Is the end of the road approaching for Turkey in Idlib?
Seven Turkish soldiers and a civilian contractor were killed by the Syrian army when they and their team were digging the ground to set up new observation posts in Seraqib, in the northern Syrian province of Idlib.
Turkish president Recep Tayyip Erdoğan first reacted angrily to the incident. He said last week: “Russia tells us they fight against terrorism. Who are terrorists? The people fighting to defend their own lands? Unfortunately, Russia hasn't abided by either the Astana or the Sochi agreements.”
Erdoğan meant that members of the armed Syrian opposition supported by Turkey who still expect to overthrow the Syrian government are not terrorists, but “people who defend their own lands”. It is perhaps time to reassess whether considering them defenders of their land is realistic. Or is Turkey pushing them into new adventures?
Erdoğan later toned down this narrative. On his way back from Ukraine, he said that, at this stage, there was no need for a confrontation with Russia, because Turkey had several strategic initiatives with Moscow.
“One of them is nuclear energy,” he continued. “More than 300 Turkish engineers are being trained in Russia. Secondly, we have the TurkStream Project. It will continue to Europe. Thirdly, we buy a big quantity of gas from Russia. This is also a strategic investment. Finally, tourism is going very well. Russia is number one among countries who send tourists to Turkey. We cannot ignore all these. We will sit and discuss all these issues, but not furiously. We will do it in a cool atmosphere”.
Turkey’s version of what exactly happened in Seraqib differs substantively from the Russian version. Moscow says that, contrary to Turkey’s claims, the Russian Defence Ministry had not been informed about the troop movements. Syrian forces were trying to hit militants linked with al Qaeda and the Turkish forces were struck because they were in the area.
Russia also says that Turkey has not followed through on promises to separate militants from civilians in Idlib.
The promise that Russia is referring to is the commitment that Turkey undertook to persuade the extremists in Idlib to lay down their arms. Despite its genuine efforts, Turkey could not achieve this goal. Ankara must have assumed too ambitious a task by attempting to disarm dedicated fighters, part of whom fought in the ranks of al Qaeda and al Nusra.
Iran has also supported the Syrian government by saying that the Syrian army is entitled to carry out military operations to preserve its country’s territorial integrity.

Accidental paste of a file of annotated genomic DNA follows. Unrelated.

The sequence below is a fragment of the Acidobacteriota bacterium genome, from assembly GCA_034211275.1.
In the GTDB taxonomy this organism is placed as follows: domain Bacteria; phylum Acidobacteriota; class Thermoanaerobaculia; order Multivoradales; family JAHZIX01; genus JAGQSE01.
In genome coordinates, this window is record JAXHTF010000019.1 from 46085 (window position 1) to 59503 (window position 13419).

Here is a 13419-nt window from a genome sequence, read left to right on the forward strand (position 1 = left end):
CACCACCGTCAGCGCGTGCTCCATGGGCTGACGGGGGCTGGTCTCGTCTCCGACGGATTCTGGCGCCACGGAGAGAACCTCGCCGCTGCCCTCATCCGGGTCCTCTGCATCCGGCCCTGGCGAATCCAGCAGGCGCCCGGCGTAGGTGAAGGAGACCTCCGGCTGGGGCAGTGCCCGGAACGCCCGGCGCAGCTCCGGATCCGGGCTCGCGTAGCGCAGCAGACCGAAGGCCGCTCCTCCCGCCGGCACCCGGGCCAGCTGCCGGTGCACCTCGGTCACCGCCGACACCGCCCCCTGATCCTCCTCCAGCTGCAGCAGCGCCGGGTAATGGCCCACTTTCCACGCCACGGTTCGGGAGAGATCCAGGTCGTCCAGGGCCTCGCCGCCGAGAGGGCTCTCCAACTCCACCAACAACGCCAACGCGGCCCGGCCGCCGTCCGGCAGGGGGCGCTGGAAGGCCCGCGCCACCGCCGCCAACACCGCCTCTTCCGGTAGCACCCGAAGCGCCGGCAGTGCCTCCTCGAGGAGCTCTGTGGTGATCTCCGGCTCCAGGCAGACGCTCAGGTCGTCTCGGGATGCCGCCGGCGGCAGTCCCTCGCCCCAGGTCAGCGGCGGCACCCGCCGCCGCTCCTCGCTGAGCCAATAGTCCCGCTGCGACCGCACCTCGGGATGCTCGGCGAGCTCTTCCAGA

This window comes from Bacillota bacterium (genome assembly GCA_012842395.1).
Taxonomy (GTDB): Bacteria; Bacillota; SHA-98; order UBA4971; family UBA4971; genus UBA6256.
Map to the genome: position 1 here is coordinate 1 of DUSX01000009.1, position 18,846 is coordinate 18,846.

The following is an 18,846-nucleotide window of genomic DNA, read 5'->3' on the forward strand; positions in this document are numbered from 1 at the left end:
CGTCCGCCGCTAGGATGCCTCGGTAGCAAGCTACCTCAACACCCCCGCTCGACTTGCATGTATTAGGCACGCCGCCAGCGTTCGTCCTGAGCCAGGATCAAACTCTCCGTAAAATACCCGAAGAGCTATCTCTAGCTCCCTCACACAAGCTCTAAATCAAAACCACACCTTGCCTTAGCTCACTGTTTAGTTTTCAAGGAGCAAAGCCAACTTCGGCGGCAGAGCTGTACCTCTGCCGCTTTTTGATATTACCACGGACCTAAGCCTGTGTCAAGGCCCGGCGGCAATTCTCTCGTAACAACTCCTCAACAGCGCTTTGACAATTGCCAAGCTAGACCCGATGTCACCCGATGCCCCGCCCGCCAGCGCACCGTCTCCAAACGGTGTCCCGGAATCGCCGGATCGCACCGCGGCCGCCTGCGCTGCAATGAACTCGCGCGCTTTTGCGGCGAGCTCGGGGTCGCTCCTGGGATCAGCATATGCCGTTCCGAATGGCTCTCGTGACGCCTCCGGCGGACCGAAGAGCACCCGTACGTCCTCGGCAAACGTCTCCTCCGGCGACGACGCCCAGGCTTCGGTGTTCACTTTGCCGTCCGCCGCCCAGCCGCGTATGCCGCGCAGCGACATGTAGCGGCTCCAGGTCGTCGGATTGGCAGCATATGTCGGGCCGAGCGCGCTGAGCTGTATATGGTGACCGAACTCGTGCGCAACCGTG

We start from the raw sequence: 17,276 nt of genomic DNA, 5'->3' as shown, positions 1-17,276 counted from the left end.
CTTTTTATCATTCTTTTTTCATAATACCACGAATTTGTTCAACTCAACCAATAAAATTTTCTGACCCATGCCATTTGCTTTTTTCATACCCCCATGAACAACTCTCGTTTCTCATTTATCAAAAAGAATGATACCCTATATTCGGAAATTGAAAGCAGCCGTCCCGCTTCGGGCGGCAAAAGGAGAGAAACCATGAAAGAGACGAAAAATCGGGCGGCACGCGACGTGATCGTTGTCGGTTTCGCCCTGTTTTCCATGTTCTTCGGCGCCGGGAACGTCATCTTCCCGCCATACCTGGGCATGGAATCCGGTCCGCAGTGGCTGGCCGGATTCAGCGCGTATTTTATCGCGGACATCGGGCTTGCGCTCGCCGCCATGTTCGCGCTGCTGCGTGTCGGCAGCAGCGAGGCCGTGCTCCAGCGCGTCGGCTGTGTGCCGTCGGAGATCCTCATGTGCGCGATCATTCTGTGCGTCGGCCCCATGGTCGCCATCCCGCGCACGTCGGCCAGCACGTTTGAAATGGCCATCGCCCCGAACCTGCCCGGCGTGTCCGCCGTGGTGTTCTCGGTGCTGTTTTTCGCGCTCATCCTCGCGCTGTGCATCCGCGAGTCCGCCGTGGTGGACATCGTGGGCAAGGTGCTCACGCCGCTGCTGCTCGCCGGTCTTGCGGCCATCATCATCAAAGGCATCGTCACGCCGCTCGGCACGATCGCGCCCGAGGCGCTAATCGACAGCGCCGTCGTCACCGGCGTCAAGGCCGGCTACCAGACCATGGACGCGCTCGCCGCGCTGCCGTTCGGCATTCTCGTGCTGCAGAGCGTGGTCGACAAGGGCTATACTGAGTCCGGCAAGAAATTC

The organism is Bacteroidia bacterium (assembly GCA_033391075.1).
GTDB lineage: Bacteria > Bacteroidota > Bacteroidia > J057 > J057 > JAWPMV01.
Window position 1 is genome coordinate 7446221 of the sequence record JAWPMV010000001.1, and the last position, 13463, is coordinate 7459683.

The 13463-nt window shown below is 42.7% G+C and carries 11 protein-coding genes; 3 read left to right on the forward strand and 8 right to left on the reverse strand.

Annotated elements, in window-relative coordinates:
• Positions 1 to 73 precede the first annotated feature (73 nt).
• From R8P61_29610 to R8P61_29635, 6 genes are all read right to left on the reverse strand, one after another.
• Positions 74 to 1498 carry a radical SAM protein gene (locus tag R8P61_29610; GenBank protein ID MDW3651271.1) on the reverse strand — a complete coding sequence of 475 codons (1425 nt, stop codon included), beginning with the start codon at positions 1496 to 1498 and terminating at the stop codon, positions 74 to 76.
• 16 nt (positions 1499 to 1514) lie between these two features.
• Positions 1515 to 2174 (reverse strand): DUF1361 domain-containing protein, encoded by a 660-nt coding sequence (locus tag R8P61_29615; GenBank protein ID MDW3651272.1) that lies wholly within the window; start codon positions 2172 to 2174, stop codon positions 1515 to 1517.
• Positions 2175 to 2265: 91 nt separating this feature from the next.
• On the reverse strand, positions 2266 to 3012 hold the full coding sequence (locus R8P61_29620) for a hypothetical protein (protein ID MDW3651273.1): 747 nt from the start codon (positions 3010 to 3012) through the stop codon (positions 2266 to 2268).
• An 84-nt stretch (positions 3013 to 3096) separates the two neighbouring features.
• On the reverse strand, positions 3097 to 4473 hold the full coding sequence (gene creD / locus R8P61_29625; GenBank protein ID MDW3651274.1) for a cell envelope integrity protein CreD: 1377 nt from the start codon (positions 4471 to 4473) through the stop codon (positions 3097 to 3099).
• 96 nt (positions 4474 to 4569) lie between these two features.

Observers who closely follow the situation in Idlib would admit that what happened last week and this week in Seraqib is very much in line with what Syrian President Bashar Assad has been saying, namely that fighting would not end until his forces retook all Syrian territories.
U.S. Secretary of State Mike Pompeo condemned the ongoing Syrian government offensive, calling it unjustifiable. “We call for an immediate ceasefire and full access to the affected areas by humanitarian organisations,” Pompeo said in a statement.
Turkey must be happy to see that there is at least one country that supports what it is doing in Idlib. However, Turkey may sink deeper into the Idlib swamp if it relies only on U.S. support.
The main reason for the incident seems to be connected with different definitions of terrorism by Turkey on the one hand and by Russia, Syria and Iran on the other. Russia adopts the definition contained in United Nations Security Council Resolution 2254. The Syrian government goes one step further and includes in the definition everyone who fires a weapon against it. Turkey excludes from this definition the armed Syrian opposition that it supports.
On the other hand, Turkish army may have gone beyond the observation mission that was entrusted to it in Sochi and assumed the role of a peace enforcement force.
Each time Erdoğan and Putin met, they used to reconfirm their support for Syria’s sovereignty and territorial integrity. The best way to show respect for sovereignty would be to admit that every state is entitled to restore order in its own territory. Turkey should perhaps do more to help the Syrian government expand its sovereignty to every part of its territory, including Idlib.
© Ahval English
The views expressed in this column are the author’s and do not necessarily reflect those of Ahval.